What is much more rare are places that make real home style "little dishes" like these. I don't think I have ever had this dish before - but just seeing the cooking process let's me imagine the flavours very clearly.

BTW Hzrt - my mom wants her frying pan back. :raz:

Edited by canucklehead (log)
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[...]hzrt -- One of my fav restaurtants in NYC has an oyster sandy pot that is wonderful. With pork but no tofu.[...]

Which restaurant? Please post about it in the New York forum; we want to know about it.

Michael aka "Pan"

 

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hzrt -- One of my fav restaurtants in NYC has an oyster sandy pot that is wonderful. With pork but no tofu.[...]

Tofu is a space filler. Many restaurants use it to fill up the clay pot so they don't need to use the more expensive roast pork and even-more-expensive oyster.

I like a little bit of tofu in the pot. If you make this at home, it's all up to you. :smile:

W.K. Leung ("Ah Leung") aka "hzrt8w"
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hzrt - what I love about these pictorials is that they take me back to the food of my childhood.  Vancouver has a number of places that are very good at hyper refined HK style of cantonese food. 

canucklehead: Thank you for your kind words. I thought very few people care for home-made Cantonese recipes because many of them don't look like much. You haven't had this oyster/roast-pork dish before? It is my favorite (and so are many other dishes! :raz: ). The Cantonese style restaurants in Vancouver gotta offer it.

BTW Hzrt - my mom wants her frying pan back. :raz:

:biggrin: Why? Did you show her these pictorials?

Edited by hzrt8w (log)
W.K. Leung ("Ah Leung") aka "hzrt8w"
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Spendid, once again, Ah Leung! Does much Cantonese cooking include cilantro? I was surprised to see it in this dish -- but perhaps I'm ignorant on the use of this herb.

Oh, yes! Absolutely! We usually use it in very moderate amount though. e.g. 3 to 4 priks. And many use it as a garnish than something to add taste to the dish.

The only dish that I can think of using cilantro as a main ingredient is "cilantro and fish filet soup". One of my father's signature dishes. We also add cilantro to steamed fish.

W.K. Leung ("Ah Leung") aka "hzrt8w"
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Oyster with Roast Pork and Tofu in Clay Pot (火腩生蠔煲)

gallery_19795_2103_11449.jpg

Pre-heat a clay pot over high stove setting.  It takes about 5 minutes.

hzrt8w:

I was surprice to see that you pre-heat the clay pot at high flame for 5 minutes.

Any risk that this will crack the pot?

Can you make some comments about how one should use clay pot vs. sand pot in this type of cooking.

Thanks

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I was surprice to see that you pre-heat the clay pot at high flame for 5 minutes.

Any risk that this will crack the pot?

Can you make some comments about how one should use clay pot vs. sand pot in this type of cooking.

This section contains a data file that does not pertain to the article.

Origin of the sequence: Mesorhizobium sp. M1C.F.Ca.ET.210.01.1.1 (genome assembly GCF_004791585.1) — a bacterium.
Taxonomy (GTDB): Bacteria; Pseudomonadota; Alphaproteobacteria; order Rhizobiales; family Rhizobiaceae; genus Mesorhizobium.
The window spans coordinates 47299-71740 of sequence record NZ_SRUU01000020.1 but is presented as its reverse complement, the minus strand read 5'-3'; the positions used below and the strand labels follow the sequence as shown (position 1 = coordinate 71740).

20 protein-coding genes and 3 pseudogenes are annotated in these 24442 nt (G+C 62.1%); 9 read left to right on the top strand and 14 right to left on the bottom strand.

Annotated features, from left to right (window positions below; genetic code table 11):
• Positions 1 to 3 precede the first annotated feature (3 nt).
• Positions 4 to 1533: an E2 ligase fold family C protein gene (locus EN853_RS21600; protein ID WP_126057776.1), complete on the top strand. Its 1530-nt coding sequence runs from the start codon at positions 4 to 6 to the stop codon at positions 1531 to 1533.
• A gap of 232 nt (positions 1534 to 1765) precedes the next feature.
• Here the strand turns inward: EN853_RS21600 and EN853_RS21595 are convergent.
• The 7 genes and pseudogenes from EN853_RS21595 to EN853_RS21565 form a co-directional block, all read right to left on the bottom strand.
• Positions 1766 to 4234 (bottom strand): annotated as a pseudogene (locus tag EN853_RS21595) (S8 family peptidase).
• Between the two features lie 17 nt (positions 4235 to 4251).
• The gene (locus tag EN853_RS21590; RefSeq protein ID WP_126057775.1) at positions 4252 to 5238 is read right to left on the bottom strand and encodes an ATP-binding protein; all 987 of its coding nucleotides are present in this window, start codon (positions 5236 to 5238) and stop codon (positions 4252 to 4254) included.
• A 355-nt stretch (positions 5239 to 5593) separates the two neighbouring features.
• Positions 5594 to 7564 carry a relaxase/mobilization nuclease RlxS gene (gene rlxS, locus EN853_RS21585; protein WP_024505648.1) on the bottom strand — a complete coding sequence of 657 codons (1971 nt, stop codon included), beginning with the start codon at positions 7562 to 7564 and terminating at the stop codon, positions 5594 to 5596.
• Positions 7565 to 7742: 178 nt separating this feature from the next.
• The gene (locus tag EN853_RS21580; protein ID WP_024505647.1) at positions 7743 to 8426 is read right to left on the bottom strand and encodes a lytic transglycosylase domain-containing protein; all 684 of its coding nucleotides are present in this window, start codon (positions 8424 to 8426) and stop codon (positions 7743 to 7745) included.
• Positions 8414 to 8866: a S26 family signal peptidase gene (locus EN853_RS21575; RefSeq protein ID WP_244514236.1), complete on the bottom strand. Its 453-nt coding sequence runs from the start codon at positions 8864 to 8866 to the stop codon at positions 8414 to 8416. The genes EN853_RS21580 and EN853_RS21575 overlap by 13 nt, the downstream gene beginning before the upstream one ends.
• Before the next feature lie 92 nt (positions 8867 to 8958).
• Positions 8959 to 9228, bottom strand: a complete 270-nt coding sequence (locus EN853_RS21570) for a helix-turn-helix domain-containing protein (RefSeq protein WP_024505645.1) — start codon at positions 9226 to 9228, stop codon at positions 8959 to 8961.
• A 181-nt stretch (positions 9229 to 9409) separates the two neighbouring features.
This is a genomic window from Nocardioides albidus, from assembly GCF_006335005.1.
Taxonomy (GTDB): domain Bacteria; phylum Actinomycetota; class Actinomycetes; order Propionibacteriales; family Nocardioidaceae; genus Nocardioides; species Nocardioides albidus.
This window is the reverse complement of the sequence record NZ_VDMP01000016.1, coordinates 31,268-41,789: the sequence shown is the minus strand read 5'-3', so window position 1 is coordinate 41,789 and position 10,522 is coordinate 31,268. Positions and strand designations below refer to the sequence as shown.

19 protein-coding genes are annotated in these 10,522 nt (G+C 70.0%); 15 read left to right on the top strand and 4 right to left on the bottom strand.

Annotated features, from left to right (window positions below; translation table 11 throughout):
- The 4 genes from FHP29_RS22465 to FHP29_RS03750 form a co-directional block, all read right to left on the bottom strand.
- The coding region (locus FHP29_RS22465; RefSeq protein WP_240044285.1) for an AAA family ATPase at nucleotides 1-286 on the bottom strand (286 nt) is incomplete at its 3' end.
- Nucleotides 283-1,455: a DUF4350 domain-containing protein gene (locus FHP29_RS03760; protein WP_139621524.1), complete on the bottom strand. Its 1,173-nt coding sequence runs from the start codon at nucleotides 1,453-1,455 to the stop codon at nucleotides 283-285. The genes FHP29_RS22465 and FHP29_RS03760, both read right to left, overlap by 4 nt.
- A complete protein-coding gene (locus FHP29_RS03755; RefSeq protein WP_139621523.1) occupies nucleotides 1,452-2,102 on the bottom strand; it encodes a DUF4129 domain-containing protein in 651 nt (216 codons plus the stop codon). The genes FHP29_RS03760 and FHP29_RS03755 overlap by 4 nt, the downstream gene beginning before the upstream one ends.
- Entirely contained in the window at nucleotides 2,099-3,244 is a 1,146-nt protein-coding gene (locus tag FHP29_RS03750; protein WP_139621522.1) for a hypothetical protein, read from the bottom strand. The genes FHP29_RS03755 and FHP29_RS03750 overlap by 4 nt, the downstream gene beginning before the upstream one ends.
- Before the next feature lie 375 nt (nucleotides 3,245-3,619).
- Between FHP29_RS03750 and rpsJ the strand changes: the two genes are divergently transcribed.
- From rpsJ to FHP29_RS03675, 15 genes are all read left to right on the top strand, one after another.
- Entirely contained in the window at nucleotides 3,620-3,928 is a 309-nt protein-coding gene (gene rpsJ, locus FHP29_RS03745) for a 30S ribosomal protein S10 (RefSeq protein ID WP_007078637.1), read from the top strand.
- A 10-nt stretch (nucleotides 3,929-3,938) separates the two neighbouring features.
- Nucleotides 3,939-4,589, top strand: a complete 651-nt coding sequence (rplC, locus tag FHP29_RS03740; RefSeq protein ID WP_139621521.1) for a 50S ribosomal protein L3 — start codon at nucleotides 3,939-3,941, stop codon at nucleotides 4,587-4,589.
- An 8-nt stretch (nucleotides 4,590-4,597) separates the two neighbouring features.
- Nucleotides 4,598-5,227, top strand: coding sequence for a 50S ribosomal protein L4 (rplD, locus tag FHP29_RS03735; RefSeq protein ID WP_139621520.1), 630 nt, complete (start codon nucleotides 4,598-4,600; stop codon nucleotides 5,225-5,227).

I have been doing this for a while on this particular clay pot (pre-heating on high). I did not notice anything unusual developed. I remember seeing the masters in clay-pot specialty restaurants heating their clay pots over high flames over in Hong Kong. Note: the high flame we have at home with the regular stove burners (maybe 10000 BTU/hr???) are not the same as the high of a 120000 BTU/hour, professional burner.

I don't exactly know the difference between a clay pot and a sand pot. Anybody?

Edited by hzrt8w (log)
W.K. Leung ("Ah Leung") aka "hzrt8w"
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Awesome - thanks for the recipe! My favorite at restaurants is the tofu with the deep-fried fish pieces. I have never had it with oysters, but it sounds far more more manageable for a dish at home. I adore the clay pot in the winter time.

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In comparing my sand pot with the clay pots I have seen, it appears that the clay pots are glazed both the inside and outside, and possibly fired in a kiln? My sand pot is glazed only on the inside, and I don't think it would have been fired.

I was told to never put a sand pot on high or direct heat. Another bit of advice was to soak the sand pot before using? :unsure:

Dejah

www.hillmanweb.com

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In comparing my sand pot with the clay pots I have seen, it appears that the clay pots are glazed both the inside and outside, and possibly fired in a kiln? My sand pot is glazed only on the inside, and I don't think it would have been fired.

I was told to never put a sand pot on high or direct heat. Another bit of advice was to soak the sand pot before using? :unsure:

Yeah, I think it's a good idea to really soak the sand pot for a few hours before using. I soaked my last one for about 20 min before use and it cracked. I've been thinking of getting a clay one like the one in the pics. I'm sure it'll be more durable than the sand pot.

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I was told to never put a sand pot on high or direct heat. Another bit of advice was to soak the sand pot before using? :unsure:

This is pretty much what I have heard about cooking with sand pot.